Saturday, November 26, 2005

Canada's Right Wing Union

And guess who really likes this new right wing book? Rescuing Canada's Right
This week in Comment, WRF Senior Researcher Russ Kuykendall posts a thorough review of the new book by Adam Daifallah and Tasha Kheiriddin, Rescuing Canada's Right: Blueprint for a Conservative Revolution.

Well none other than the research arm of CLAC the Work Research Foundation,

WRF was founded in association with CLAC (Christian Labour Association of Canada), and their parent body the Christian Reformed Church of Canada as an arms length research lobby group promoting its conservative ideology of comprador labour relations, and like CLAC promotes the open shop (right to work) and opposes the Rand Formula.

CLAC continues to urge governments and the industry for reform and more openness in the industry. The objective in these representations is to create full freedom of association for workers and open the industry to different ways of operating. Certainly, a monolithic, one-union model is uncompetitive and unresponsive to the needs of the industry and its workers.

It's founder was the head of CLAC's Research Department. While an independent research foundation, it was and is in effect an extenstion of CLAC's research department.

In 1972, its research department was established to help the union develop its philosophy and to aid representatives in the field. For many years, up until 1997 when he retired, Harry Antonides capably served as the director of CLAC's research and education department.

The Work Research Foundation (WRF) was incorporated and registered as a charitable organization in 1974, with Harry Antonides as the first part-time research director. Antonides argued for a view of work rooted in the European Christian tradition.

In 1983, Antonides launched the WRF Comment, a bimonthly journal devoted to issues of work and public life.

Between 1987 and 1994, Antonides published two books through the Work Research Foundation. Servant or Tyrant? was a collection of papers presented at a joint conference between the Christian Labour Association and the Work Research Foundation, with contributions from Christian luminaries such as Paul Marshall, Michael Novak, and Al Wolters. Servant or Tyrant? explored and analyzed the main trends of contemporary politics, and discussed ways in which Christians can actively preserve and enhance freedom and justice in the political realm. Three Faces of the Law, by Ian Hunter, was based on a series of lectures to the Ottawa Summer School of Biblical and Theological Studies, and critically examined the Charter of Rights and Freedoms and its subversion of justice, liberty, and life.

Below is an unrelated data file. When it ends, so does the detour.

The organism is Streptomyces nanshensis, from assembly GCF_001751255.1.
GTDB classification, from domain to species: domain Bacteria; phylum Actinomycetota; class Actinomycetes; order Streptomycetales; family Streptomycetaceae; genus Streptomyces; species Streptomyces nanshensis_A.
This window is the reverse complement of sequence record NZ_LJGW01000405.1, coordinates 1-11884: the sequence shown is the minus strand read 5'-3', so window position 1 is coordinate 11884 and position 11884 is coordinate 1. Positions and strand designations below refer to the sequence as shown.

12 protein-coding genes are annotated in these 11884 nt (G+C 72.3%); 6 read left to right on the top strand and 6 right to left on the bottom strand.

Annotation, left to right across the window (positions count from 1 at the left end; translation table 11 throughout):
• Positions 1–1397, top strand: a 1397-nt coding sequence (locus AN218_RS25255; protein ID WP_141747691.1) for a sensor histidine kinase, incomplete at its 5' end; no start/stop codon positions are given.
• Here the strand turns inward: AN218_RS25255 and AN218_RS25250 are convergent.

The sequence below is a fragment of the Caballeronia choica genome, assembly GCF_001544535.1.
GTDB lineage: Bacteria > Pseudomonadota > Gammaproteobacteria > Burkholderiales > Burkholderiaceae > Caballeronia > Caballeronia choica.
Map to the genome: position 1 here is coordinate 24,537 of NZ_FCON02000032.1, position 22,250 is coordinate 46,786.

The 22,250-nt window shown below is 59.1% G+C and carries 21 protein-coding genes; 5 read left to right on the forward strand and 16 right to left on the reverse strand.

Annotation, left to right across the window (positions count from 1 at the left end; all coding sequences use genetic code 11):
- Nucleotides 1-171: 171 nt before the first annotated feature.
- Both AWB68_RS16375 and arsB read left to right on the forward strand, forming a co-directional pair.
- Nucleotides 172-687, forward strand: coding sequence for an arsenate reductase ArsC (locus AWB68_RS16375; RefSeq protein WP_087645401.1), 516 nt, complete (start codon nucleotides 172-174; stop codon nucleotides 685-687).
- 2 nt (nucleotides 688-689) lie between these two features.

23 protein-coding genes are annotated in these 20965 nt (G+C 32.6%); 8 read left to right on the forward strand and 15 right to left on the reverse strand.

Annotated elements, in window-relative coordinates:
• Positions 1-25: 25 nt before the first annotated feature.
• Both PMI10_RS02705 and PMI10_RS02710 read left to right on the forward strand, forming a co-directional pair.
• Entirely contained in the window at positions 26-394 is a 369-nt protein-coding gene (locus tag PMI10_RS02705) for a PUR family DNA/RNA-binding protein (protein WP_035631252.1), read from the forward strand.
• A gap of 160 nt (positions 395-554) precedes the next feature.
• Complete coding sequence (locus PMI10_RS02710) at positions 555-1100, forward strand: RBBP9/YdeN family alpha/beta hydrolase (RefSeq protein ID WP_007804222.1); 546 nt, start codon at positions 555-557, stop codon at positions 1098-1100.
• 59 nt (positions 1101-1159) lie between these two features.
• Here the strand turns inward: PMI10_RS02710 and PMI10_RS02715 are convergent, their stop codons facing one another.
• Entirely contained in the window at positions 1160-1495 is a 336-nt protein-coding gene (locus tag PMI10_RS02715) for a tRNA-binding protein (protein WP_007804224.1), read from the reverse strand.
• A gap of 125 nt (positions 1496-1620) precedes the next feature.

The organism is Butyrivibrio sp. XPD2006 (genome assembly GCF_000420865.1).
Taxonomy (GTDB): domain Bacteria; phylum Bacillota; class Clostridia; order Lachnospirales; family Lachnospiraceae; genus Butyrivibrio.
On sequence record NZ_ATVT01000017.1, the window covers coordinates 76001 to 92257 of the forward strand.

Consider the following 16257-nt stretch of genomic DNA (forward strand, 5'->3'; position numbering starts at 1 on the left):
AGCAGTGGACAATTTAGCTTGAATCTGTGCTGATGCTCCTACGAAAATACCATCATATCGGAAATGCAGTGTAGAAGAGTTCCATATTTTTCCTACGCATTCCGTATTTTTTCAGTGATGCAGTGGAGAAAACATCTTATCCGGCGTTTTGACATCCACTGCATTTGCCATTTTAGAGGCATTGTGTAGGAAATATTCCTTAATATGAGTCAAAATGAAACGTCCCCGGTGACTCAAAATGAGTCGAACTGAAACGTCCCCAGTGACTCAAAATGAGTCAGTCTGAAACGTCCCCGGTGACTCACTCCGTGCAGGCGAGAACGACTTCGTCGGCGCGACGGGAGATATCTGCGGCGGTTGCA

WRF runs a consulting firm which works with CLAC and CLAC organized workplaces like Save On Foods.

The Work Research Foundation embraces a unique, Christian approach to leadership: values-based, relational, and practical. Our partnership with the De Pree Leadership Center promotes the leadership philosophies of Max De Pree, one of North America's highest-profile business leaders. From his lifetime of experience at the Herman Miller furniture company, De Pree pioneered today's discussion on organizational culture, leadership values, intimacy, community and corporate renewal.

The WRF promotes what it calls a Conservative Alternative to Labour Representation which is what CLAC is. Ray Pennings who is a researcher staffer at WRF was a rep for CLAC.

After years of hiding their Conservative politics behind the term Christian values and the open shop the WRF has come out as the political lobby for CLAC and its real agenda of working with the bosses to bust the union movement particularly in Western Canada's volatile Construction industry.

Collective Representation
A Conservative Defence
Author: Ray Pennings

Having independent organizations dedicated to representing workers' concerns is an important good worth promoting, and this reflects a probable point of departure with the thinking of many. Compassionate conservatism may work as a slogan, but the term "compassion" needs to be imbued with meaning if it is to go anywhere.